Poverty has been defined in many different ways. Some attempt to reduce it to numbers, while others believe that a more vague definition must be used. In the end, a combination of both methods is best. DiNitto and Cummins (2007), in their book “Social Welfare, Politics and Public Policy,” present six definitions and explanations of poverty. Social reformers Webb and Webb (1911) present another angle on poverty. Essentially, all definitions are correct, the debate is of which to use when creating policy.
“Less than” Poverty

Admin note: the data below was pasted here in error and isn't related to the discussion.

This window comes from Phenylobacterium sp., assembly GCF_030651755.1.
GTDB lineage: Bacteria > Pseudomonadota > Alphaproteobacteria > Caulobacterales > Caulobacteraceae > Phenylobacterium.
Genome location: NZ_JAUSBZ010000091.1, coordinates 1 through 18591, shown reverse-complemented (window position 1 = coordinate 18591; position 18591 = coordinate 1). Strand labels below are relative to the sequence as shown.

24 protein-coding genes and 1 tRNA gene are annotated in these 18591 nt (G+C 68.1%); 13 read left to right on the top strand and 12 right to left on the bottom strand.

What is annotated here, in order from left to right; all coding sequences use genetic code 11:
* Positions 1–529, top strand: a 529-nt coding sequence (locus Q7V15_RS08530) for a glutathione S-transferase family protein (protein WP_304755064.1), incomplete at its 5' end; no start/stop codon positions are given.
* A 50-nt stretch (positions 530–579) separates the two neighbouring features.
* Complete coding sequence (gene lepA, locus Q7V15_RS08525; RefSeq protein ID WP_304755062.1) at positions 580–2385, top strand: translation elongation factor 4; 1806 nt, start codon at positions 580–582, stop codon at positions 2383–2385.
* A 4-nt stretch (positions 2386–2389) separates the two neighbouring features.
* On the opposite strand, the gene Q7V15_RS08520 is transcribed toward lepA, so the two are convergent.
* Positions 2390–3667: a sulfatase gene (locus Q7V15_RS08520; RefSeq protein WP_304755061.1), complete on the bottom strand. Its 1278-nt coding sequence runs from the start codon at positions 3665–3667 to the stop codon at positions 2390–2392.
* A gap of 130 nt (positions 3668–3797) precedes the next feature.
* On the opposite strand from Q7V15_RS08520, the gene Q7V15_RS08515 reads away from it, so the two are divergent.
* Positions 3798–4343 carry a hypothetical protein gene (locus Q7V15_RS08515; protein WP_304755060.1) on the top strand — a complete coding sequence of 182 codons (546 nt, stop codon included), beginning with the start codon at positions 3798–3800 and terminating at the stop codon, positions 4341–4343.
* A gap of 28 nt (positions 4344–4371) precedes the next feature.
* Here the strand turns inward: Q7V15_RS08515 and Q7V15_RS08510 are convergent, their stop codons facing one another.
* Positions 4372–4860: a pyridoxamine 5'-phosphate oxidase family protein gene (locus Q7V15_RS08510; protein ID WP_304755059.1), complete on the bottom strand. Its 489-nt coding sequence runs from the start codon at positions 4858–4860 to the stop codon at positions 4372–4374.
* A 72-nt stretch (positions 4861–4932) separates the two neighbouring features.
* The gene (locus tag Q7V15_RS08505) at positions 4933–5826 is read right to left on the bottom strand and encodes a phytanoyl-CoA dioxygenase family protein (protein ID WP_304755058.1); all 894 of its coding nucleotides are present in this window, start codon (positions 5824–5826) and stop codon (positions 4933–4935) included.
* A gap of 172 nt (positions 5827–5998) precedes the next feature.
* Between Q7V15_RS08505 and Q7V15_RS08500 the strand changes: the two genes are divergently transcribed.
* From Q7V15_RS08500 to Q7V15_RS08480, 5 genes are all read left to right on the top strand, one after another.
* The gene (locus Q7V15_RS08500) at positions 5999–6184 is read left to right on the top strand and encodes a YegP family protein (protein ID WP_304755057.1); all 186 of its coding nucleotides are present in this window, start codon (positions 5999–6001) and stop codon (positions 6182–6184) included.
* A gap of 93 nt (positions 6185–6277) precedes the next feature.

DiNitto and Cummings (2007) first present poverty as depravation. They explain that poverty as depravation is an insufficiency in an “item required to maintain a decent standard of living” such as clothing, food, shelter or medical care. At first glance this definition seems to sum up the general understanding of poverty. However, the issue lies with the “decent standard of living.” This statement implies that there is an agreed upon standard for a comfortable or decent lifestyle. To be considered in poverty by this definition one would have to live below the invisible standard of decent living. This is the ‘less than enough” definition of poverty and is the most commonly used definition of poverty to date. Second, DiNitto and Cummings (2007) described poverty as inequality. Poverty as inequality refers to the “inequality in the distribution of income.” This definition is such a vague generalization that practically any person can make a legitimate claim at being impoverished. Any individual can claim that they receive an unequal amount of income and therefore are in relative poverty- having less than someone else and are entitled to more. This is the “less than that guy” definition of poverty. The last “less than” poverty definition is poverty as lack of human capitol. This definition, according to DiNitto and Cummings (2007), describes that in a free market productivity is key and those with low...
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